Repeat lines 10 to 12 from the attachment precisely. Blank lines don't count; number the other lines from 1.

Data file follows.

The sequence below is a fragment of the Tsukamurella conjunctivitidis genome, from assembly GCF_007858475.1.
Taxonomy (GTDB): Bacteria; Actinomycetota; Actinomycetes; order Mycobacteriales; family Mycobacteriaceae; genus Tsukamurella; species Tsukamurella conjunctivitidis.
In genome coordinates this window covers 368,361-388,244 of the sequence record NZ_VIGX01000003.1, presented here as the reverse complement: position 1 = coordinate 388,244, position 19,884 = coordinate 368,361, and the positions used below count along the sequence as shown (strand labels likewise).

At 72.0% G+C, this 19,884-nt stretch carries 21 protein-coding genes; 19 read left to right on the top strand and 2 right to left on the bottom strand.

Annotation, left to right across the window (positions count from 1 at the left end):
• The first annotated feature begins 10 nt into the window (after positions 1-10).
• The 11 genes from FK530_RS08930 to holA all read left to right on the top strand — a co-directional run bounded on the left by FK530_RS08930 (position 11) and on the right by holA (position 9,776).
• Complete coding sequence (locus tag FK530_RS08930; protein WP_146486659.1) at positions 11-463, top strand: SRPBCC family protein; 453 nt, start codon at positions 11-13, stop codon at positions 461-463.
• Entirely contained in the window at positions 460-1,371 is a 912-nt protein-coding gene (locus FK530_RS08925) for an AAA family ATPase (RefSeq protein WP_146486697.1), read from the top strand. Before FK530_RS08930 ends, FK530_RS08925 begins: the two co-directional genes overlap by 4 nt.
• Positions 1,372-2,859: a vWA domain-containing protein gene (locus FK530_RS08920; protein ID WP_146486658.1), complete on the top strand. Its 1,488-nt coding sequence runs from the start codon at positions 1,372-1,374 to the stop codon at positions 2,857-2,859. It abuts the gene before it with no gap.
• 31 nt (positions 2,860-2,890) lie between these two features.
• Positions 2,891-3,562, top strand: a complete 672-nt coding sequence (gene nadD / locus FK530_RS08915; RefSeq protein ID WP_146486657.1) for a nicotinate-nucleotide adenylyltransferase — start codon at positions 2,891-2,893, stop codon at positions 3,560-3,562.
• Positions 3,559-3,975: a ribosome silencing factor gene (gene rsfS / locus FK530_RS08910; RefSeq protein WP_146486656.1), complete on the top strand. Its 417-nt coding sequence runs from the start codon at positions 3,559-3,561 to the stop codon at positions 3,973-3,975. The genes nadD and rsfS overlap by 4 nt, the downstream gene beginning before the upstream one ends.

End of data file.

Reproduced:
• Positions 1,372-2,859: a vWA domain-containing protein gene (locus FK530_RS08920; protein ID WP_146486658.1), complete on the top strand. Its 1,488-nt coding sequence runs from the start codon at positions 1,372-1,374 to the stop codon at positions 2,857-2,859. It abuts the gene before it with no gap.
• 31 nt (positions 2,860-2,890) lie between these two features.
• Positions 2,891-3,562, top strand: a complete 672-nt coding sequence (gene nadD / locus FK530_RS08915; RefSeq protein ID WP_146486657.1) for a nicotinate-nucleotide adenylyltransferase — start codon at positions 2,891-2,893, stop codon at positions 3,560-3,562.